Japan Learned to Love Deflation in Wage Malaise Facing BOJToru Fujioka
A decade and a half after Japan slumped into deflation, the central bank is set to signal its strongest effort yet to reverse the trend. The biggest challenge may be that the nation has come to rely on falling prices.
More than 80 percent of respondents in a Bank of Japan survey released this month who noticed rising prices last year said it was bad. More than a third of those who said prices fell were happy about it. Even so, the BOJ next week will adopt the government’s desired 2 percent inflation target, according to 21 of 23 economists surveyed by Bloomberg News.
Ending consumer price declines would give companies and households more incentive to borrow, and boost revenue for businesses and the government in a nation that saw its third recession in five years in 2012. The danger: prolonged deflation has altered behavior across the economy, from entrenching declines in pay to driving more than half of savings into cash.
“The key is wages,” said Nobuyasu Atago, principal economist at the Japan Center for Economic Research and a former BOJ official in charge of price data. “Without pay increases, the economy won’t recover and households will only suffer from inflation.”
Japan’s main business lobby signaled it won’t endorse pay rises at regular wage negotiations with labor unions this spring, Kyodo News reported Dec. 20. Prime Minister Shinzo Abe’s Liberal Democratic Party is considering tax breaks for companies that raise pay or expand hiring.
Abe’s administration anticipates the BOJ will adopt a 2 percent target for inflation at its Jan. 21-22 gathering, Vice-Finance Minister Shunichi Yamaguchi said yesterday. The bank and the government will issue a joint statement at the meeting, Finance Minister Taro Aso said today.
People familiar with officials’ discussions said this month the BOJ won’t set a deadline for hitting the target. Last year, the bank set 1 percent as its inflation goal for the time being.
Abe is driving down the yen, with his economic adviser Koichi Hamada telling reporters in Tokyo today that a currency at 95 to 100 per dollar would be good, while a level of 110 would be a problem. The yen was at 90.09 as of 4:05 p.m. after touching 90.21 earlier in the day, the weakest since June 2010.
BOJ Governor Masaaki Shirakawa, whose term ends in April, met today with Aso and Economy Minister Akira Amari. Afterwards, Amari said the government and the central bank are reaching a closer understanding, adding that a U.S.-style employment mandate for the BOJ is not being discussed. Amari moved the yen this week with comments he later said had been misinterpreted. Today, he said that speaking about the currency was the finance minister’s responsibility.
Masaaki Kanno, chief economist at JPMorgan Securities Japan Co., predicts the central bank will adopt open-ended purchases of assets such as government bonds at a rate of 4 trillion yen ($44 billion) per month. Nomura Securities Co. sees 2.5 trillion yen.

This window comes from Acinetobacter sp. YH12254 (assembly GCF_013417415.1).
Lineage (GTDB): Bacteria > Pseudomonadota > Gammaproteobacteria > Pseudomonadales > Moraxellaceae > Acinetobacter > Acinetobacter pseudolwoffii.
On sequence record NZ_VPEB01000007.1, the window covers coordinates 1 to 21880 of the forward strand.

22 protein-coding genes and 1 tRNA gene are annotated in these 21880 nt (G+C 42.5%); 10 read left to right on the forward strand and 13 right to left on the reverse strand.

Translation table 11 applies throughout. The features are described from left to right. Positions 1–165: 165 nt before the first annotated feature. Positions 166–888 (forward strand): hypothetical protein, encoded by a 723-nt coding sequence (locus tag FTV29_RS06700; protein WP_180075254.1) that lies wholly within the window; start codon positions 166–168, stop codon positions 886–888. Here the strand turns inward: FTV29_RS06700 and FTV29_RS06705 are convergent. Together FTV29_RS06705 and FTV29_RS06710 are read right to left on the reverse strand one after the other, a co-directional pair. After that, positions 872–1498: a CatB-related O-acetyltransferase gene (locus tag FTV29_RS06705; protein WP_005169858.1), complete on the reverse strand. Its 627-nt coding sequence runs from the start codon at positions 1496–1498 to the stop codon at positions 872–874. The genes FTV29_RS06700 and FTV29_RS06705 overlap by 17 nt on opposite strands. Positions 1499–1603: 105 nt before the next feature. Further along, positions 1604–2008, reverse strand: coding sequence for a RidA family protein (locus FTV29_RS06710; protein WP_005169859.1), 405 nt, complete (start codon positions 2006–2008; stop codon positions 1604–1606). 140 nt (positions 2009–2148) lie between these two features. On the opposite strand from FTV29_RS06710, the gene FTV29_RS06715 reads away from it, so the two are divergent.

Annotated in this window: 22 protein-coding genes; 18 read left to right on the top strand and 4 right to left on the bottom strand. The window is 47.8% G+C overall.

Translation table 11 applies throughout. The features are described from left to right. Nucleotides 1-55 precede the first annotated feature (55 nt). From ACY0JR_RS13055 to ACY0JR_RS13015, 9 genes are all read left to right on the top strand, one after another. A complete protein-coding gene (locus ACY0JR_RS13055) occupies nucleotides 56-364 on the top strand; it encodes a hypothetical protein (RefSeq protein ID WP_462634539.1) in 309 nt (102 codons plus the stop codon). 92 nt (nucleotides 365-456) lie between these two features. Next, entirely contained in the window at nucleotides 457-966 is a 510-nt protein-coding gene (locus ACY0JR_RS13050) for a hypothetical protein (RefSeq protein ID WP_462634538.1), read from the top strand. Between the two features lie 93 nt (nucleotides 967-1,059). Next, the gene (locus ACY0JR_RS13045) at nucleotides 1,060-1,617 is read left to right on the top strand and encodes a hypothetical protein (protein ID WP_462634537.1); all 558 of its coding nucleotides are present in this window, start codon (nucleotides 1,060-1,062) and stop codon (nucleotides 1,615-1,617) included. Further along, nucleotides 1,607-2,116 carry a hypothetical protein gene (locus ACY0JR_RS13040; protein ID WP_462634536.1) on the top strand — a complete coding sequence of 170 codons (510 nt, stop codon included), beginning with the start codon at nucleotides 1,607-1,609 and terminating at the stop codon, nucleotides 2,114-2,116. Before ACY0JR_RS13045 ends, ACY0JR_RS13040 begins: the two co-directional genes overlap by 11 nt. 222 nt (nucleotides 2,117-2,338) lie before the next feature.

All 23 economists expect the BOJ to expand asset purchases at the meeting, with the median forecast for a 10 trillion yen increase in the asset-purchase program, the BOJ’s main policy tool amid near-zero interest rates. The central bank boosted the fund to 76 trillion yen from 66 trillion yen in December.
The BOJ’s public opinion survey, which polled 4,000 people nationwide from Nov. 8 to Dec. 4, showed that about two thirds of respondents think economic growth will get weaker.
“I just can’t believe the inflation target will feed into wages after experiencing two decades of decline of Japan’s economy,” said Yasuo Miura, 55, a taxi driver in Tokyo. “After having deflation for so long, people are not spending. My revenue has dropped about 30 percent over 20 years.”
Japan last had 2 percent annual inflation in 1997, when Toyota Motor Corp. unveiled the Prius hybrid and the yen sank as as low as 130 per dollar. Prices have fallen in 10 of 15 years since, according to data compiled by Bloomberg.
While deflation helps savers, younger generations are hit by stagnant wages and diminished incentives for borrowing. Unemployment among those aged 15-24 was 6.5 percent in November, compared with an overall rate of 4.1 percent. Wages have failed to rise for nine of the past 12 months. About 56 percent of household assets were in cash or bank deposits at the end of September, according to a central bank report.
“Adopting the inflation target may widen the gap between rich and poor,” said Atago. “The rich have assets to invest to take advantage of a weaker yen, higher stock prices and yields. The poor will be the last to benefit, if ever.”
Masamichi Adachi, a senior economist at JPMorgan in Tokyo and a former central bank official, said that Abe may tone down his calls for 2 percent inflation if wages fall behind price growth and the government loses public support.
“Elderly Japanese have more power to influence elections,” said Adachi. “Many of them don’t have abundant wealth. Politicians can’t ignore that.”
One in every four people in Japan will be older than 65 in 2014, compared with 9.6 percent in China and 14.2 percent in the U.S., according to data compiled by the U.S. Census Bureau.
Masayuki Kichikawa, Tokyo-based chief economist at Bank of America Merrill Lynch, said the economic impact of monetary policy will take “a few years” to appear, with a delay between rising profits and higher wages.
“Deflation allows an aging population to take advantage of younger people who haven’t seen any wage increases,” Kichikawa said. “It may be time to transfer some of that fortune from the old to the young.”